Watch: Debating COVID-19’s impacts on the international system

Map showing COVID-19 outbreaks around the world.
Editor's note:

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We are pleased to launch a new online debate series — “More or Less: Debating America’s Role in the World” — in cooperation with the Charles Koch Institute. Before the COVID-19 pandemic brought travel and in-person gatherings to a halt, the two organizations convened a series of debates on America’s role in the world in cities around the United States. Now, we’re producing short, one-on-one video debates with the aim of fostering a vigorous and civil national discussion on whether America should take on more — or less — overseas.

To kick off the series, Will Ruger, vice president for research and policy at the Charles Koch Institute, and Bruce Jones, senior fellow in Foreign Policy at the Brookings Institution, discuss how — if at all — the COVID-19 pandemic will fundamentally affect the nature of the international system.

Ruger began by arguing that COVID-19 will change the international system less than some might expect. “When I look at the nature of the international system, I think a lot about the relative power of states in the system,” he said, and “the balance of power [still] significantly favors the United States.” Ruger referenced America’s significant military power, technological prowess, and other important characteristics such as a large population that enjoys access to a lot of capital and displays a great degree of dynamism.

However, Ruger pointed to factors that could impact American hegemony, including questions about its social stability and its large national debt. He also pointed to several “own goals” in foreign policy, contending that the United States has squandered blood and treasure in wars of choice, rather than securing its vital national interests. He recommended three measures to “right the ship”: Address the debt crisis; reform the domestic institutions responsible for social instability in the country, including the criminal justice system; and fix its foreign policy by remaining engaged with the world culturally and commercially, while rebalancing its military power.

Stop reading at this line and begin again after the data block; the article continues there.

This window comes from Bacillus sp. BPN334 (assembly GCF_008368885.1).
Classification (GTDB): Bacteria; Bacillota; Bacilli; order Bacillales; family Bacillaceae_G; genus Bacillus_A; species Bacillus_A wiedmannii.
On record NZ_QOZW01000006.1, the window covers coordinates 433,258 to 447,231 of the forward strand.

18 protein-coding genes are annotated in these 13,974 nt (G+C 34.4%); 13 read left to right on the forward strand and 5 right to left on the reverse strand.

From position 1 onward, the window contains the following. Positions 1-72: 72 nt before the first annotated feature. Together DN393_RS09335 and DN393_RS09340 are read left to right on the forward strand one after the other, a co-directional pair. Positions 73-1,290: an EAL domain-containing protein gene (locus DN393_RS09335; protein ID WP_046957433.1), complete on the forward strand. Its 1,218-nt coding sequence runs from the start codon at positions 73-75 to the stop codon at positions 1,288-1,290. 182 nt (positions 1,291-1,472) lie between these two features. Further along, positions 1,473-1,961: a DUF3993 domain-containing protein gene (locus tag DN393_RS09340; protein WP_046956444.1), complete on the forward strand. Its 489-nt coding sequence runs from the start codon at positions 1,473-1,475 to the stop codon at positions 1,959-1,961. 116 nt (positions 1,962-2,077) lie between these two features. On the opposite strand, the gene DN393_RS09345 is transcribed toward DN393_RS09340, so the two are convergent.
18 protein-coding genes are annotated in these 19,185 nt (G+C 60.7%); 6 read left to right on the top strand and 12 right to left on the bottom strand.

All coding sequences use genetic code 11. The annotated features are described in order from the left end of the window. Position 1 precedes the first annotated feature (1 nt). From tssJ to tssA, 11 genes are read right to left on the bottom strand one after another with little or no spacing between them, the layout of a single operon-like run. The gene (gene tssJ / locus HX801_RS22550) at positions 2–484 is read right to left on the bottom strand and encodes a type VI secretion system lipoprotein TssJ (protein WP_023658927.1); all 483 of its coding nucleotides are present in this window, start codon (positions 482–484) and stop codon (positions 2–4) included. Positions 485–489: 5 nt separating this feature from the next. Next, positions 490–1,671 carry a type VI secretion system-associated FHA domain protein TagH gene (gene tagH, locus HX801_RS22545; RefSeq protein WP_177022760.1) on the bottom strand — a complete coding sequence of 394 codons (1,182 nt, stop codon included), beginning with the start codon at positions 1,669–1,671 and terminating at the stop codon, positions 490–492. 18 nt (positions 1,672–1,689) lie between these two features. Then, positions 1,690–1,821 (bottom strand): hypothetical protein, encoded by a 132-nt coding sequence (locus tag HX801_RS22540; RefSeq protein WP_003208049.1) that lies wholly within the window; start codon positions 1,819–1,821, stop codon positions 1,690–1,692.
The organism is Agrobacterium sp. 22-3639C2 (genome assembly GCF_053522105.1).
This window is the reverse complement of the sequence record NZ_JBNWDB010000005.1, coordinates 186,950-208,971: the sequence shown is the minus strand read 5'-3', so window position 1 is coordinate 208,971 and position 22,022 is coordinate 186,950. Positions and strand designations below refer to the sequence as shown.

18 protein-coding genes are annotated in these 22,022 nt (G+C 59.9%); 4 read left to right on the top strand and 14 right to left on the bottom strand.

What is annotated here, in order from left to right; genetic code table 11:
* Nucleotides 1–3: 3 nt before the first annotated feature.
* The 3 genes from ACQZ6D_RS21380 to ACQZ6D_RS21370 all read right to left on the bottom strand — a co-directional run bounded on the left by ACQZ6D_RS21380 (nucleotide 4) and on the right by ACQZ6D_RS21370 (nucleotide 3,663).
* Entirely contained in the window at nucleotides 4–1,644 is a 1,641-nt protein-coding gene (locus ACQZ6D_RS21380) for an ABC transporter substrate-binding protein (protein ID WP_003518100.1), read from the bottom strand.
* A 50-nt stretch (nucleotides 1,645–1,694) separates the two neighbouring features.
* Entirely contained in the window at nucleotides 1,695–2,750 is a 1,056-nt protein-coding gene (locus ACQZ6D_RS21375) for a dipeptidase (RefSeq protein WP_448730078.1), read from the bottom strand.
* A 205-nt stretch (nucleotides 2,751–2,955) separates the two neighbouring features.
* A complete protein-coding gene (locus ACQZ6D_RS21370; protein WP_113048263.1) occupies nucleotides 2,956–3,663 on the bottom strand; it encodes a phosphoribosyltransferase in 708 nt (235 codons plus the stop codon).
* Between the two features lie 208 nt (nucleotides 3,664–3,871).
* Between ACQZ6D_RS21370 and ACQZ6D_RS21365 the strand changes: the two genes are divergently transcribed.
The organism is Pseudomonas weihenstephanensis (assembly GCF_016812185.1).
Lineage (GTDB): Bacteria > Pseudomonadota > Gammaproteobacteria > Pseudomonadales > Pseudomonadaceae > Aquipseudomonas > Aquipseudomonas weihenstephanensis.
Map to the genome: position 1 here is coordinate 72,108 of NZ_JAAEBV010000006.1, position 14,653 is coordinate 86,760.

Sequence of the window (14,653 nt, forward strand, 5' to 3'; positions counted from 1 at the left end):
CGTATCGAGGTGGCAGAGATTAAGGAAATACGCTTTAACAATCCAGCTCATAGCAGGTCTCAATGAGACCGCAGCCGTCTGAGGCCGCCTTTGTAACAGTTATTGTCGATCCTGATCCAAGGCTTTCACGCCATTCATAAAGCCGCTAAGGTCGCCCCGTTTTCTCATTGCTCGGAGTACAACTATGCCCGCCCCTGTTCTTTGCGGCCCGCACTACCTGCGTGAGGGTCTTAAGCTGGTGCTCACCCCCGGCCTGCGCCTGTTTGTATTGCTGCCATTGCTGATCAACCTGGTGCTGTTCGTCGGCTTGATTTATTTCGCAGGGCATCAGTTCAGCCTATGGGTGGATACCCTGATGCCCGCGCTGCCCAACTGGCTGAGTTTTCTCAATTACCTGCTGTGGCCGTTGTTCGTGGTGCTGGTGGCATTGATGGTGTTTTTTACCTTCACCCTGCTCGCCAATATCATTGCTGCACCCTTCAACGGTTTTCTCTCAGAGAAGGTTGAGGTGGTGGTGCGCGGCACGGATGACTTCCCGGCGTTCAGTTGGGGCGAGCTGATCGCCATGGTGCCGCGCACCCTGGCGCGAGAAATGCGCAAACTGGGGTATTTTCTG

Jones asserted that the world is nowhere near the end of the COVID-19 crisis, with the United States and other countries with weak or inadequate healthcare systems still vulnerable to growing rates of infection. He argued that the pandemic doesn’t change the fundamentals of the international system, but takes preexisting dynamics and amplifies them. For instance, he noted that U.S.-China and U.S.-Europe relations were already deteriorating; humanitarian crises in places like Yemen were already dire; and already-stalled poverty-reduction efforts are now going into reverse as multilateral institutions become even more stymied.

On foreign policy, Jones argued that one positive effect of the crisis is that it will provoke a renewed emphasis on global and transnational threats such as biosecurity and climate change, which have been drowned out by geopolitics in recent years. On the other hand, one clear negative is that U.S. relations with China are descending into outright enmity. While Jones stressed that he agreed with Ruger that U.S. military engagement has sometimes worsened problems, he argued that there are also situations where less American engagement can produce negative results. What the United States needs is more diplomatic leadership and statecraft, backed by the threat of force occasionally, and more international coalitions to confront these problems.

Ruger responded by emphasizing that U.S. engagement can often provoke unintended consequences, such as free-riding, and therefore the United States should not necessarily be leading in areas where other partners should take the initiative. Jones then concluded by saying that the choice “shouldn’t be between the United States doing it all or the United States doing nothing. We need to get better at creative approaches to tackling problems, led by statecraft, but not walking away from those problems.”